Dominique Mood. NOMAD exterior. Photo: Joshua White.
by JILL SPALDING
Rely on the Getty Center and the Los Angeles County Museum for deep holdings of the capital A “fine art” that still reads as culture – masterworks distinguished by exquisite workmanship, emotional impact, a breakthrough vernacular, or sheer beauty. Currently at the Getty, with major loans from the Tate, is a ravishing exhibition of poet/illustrator William Blake’s subversively biblical critiques of repression, and across town, still in the throes of its controversial remodel, LACMA is showcasing a scholarly grouping of more than 300 objects and paintings assembled into a fictive 17th-century Dutch collector’s cabinet of curiosities.
Installation view, The World Made Wondrous: The Dutch Collector's Cabinet and the Politics of Possession, LACMA. Photo: Jill Spalding.
Flagging LA as a newly hot collecting hub, five top New York galleries – Pace, Sean Kelly, David Zwirner, Matthew Marks and Marian Goodman have recently opened vast show spaces here. Judging by their initial exhibitions, they are profiling a safe, Eurocentric stable of star artists; at Zwirner, a 35-year survey of Franz West’s wittily lopsided papier-mache sculptures succeeds Rose Wylie’s overblown compositions of pictographs relating to life lived in and out of her home. Marian Goodman has followed Sunshine State film-maker Steve McQueen’s epic conflation of racial stereotypes with a massive, trellised pavilion engineered by Spain’s London-trained public sculpture artist Cristina Iglesias to cast shadows that move with you. Sean Kelly is showing familiar work by the late Ilse D’Hollander. All strong artists, but too well-established to feel of the moment.
Look elsewhere for the drumbeat. Known for scrappy shows committed to material bordering on the scatological, The Hole – albeit inclined to flash over substance – is the only new Manhattan outpost with its ear to the ground. At its autumn showing of pop-culture Palm Springs artist Eric Yahnker, so enigmatically coded were his graphite and coloured-pencil images sourced from Hollywood magazines that viewers were handed recorders to decipher them – a gimmick that failed to deepen the material.
Installation view of Ed Ruscha / Now Then, Museum of Modern Art 10 September 2023 – 13 January 2024. Photo: Jonathan Dorado.
Of course, Los Angeles art has long been the big story here, but it has erupted into a movement as thrusting as Black Art. Ed Ruscha rules at the Museum of Modern Art and Henry Taylor at the Whitney. Larry Bell’s reflective, red walk-around glass cubes are irradiating the Museum of Contemporary Art. The Broad, best known for in-depth presentations of international art stars (Keith Haring the latest) is showcasing Desire, Knowledge, and Hope (with Smog), more than 60 works addressing pain, loss and displacement by midcareer artists in dialogue with each other and a far-flung diaspora.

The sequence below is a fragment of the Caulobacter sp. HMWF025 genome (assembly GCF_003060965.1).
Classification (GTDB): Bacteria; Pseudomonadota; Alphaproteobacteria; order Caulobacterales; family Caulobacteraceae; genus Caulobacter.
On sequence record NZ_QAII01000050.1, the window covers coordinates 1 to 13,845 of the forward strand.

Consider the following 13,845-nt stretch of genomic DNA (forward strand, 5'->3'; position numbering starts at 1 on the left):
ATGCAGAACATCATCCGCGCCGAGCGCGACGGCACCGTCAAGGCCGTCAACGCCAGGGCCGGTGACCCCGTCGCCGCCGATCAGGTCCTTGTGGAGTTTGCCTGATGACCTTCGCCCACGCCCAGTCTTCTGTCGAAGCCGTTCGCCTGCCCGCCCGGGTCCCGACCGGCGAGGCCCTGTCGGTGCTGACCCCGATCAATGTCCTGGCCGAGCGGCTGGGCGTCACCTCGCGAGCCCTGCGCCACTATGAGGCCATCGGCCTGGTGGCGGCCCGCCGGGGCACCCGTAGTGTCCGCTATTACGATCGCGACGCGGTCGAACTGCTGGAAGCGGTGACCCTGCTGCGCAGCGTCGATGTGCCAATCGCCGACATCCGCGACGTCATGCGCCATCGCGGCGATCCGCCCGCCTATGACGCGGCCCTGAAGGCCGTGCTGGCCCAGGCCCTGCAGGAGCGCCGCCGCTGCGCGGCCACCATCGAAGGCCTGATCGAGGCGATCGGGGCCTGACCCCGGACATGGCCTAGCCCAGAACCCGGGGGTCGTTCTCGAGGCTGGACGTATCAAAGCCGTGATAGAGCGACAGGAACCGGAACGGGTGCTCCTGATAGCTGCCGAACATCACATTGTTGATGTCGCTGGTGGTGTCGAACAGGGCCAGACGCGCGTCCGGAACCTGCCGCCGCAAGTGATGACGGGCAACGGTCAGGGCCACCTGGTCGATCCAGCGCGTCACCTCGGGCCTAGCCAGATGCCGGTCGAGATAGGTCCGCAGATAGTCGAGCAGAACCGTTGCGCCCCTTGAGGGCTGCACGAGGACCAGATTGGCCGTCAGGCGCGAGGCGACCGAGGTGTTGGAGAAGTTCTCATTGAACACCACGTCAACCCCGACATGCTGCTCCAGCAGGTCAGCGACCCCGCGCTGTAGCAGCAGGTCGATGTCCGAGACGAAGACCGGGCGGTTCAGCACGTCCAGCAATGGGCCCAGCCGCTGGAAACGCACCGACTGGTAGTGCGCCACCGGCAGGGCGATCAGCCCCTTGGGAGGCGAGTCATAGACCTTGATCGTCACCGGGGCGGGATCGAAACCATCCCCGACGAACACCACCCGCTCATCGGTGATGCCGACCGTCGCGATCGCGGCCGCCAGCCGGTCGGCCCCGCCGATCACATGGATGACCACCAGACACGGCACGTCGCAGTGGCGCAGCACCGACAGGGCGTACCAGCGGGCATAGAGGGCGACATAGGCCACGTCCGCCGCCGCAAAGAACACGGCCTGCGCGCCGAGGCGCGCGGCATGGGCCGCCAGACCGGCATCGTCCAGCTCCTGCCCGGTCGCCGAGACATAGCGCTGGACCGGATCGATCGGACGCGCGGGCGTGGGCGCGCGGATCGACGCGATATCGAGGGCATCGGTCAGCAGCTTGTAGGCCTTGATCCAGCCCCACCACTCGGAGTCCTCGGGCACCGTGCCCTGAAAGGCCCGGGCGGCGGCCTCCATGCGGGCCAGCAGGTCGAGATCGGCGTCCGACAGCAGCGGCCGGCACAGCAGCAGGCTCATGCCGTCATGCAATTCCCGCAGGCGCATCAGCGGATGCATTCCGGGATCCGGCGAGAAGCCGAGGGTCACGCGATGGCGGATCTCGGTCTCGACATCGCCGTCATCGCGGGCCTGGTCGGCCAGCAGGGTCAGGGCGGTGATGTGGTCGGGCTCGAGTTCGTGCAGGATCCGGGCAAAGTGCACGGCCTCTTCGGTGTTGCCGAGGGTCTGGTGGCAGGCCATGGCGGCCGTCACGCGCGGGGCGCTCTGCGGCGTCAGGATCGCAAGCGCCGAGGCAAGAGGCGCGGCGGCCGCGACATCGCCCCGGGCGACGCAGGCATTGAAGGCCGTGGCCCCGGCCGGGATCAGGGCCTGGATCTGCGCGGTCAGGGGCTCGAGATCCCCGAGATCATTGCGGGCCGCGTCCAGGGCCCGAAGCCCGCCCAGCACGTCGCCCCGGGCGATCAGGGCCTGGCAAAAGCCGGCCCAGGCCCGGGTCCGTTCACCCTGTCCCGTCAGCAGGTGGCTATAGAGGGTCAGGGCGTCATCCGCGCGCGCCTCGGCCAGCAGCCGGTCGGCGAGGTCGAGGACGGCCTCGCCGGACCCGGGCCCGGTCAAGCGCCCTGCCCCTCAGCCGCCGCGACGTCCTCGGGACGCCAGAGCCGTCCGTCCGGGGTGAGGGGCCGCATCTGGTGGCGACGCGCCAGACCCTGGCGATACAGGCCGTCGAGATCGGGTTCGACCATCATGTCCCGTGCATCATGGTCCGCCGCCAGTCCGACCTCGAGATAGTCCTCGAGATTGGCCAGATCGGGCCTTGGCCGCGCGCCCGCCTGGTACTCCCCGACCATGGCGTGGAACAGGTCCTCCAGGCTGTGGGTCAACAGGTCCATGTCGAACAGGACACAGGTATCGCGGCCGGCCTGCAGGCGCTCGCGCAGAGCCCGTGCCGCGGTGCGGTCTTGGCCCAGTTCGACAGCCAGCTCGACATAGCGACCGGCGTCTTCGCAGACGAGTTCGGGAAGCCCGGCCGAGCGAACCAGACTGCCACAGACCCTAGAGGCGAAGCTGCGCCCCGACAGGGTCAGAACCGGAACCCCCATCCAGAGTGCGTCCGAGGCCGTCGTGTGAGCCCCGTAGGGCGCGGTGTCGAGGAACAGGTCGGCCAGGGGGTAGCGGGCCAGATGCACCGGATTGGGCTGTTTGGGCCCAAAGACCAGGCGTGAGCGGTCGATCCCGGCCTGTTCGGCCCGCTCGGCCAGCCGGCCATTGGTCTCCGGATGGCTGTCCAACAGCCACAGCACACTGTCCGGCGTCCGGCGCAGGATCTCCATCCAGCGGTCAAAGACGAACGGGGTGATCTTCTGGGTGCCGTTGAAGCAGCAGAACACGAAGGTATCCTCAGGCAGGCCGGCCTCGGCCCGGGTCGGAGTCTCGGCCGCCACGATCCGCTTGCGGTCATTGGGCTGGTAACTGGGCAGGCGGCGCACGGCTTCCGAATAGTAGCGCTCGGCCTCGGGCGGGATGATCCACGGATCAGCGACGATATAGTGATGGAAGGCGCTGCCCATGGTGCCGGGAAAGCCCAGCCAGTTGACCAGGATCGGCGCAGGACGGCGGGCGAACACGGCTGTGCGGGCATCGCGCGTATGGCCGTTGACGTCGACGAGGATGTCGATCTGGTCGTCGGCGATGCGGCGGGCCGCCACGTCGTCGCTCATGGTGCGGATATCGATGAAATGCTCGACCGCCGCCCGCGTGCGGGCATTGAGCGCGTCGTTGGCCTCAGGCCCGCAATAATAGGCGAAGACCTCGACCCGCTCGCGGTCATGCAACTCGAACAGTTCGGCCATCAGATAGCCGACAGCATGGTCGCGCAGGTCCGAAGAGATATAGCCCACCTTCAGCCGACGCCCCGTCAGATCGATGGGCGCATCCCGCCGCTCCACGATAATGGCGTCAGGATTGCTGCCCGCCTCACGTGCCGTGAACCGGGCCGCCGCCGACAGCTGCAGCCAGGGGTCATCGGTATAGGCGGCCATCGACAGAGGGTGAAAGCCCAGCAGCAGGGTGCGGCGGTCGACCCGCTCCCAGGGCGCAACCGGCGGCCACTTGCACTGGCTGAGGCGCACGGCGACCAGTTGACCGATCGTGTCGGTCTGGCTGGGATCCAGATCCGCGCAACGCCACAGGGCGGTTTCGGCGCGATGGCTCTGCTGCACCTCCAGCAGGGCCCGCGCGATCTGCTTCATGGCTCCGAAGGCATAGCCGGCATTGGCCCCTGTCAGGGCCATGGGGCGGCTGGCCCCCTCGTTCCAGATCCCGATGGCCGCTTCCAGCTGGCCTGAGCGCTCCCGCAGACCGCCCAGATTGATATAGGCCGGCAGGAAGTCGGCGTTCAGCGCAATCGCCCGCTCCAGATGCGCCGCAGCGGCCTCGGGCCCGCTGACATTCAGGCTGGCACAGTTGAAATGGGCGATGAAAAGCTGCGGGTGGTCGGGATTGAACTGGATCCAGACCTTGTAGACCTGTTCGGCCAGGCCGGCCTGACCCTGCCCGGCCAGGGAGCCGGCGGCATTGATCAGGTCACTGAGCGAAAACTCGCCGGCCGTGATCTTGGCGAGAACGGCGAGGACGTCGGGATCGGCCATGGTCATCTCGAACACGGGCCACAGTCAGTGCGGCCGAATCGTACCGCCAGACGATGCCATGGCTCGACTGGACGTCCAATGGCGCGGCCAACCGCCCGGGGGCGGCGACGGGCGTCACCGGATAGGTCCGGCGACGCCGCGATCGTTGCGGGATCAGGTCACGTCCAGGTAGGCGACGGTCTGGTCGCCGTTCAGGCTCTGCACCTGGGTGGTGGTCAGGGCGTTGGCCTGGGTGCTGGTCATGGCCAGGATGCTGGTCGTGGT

Jónsi. Installation view, Vox, Tanya Bonakdar Gallery, Los Angeles, 11 November 2023 – 3 February 2024. Photo: Jeff McLane. Courtesy the artist and Tanya Bonakdar Gallery, New York / Los Angeles.
Telling, too, is the number of high-profile home galleries showing LA-based artists. At Tanya Bonakdar, the interdisciplinary artist and musician, Jónsi [Jón Þór “Jónsi” Birgisson] engineered one installation, Silent Sigh II, to change the physical state of 100 speakers and another, Vox, to transform his AI-distorted voice into light and project the visualised sound on to large LED screens.
At Shrine, a show aptly titled Cohort presents eight LA-schooled artists – Claire Colette, Allison Miller, Nick Aguayo, Math Bass, Heather Brown, Megan Reed, Gracie DeVito and Pui Tiffany Chow – whose otherwise disparate takes on abstraction dialogue with their shared academia and individual social networks.
At Shulamit Nazarian, Ken Gun Min marks his move from San Francisco to Koreatown with roiling oil paintings that work Japanese tidal waves, Hawaiian exotica and tempestuous night skies into searing images of threatened extinction, male ecstasy and futile longing.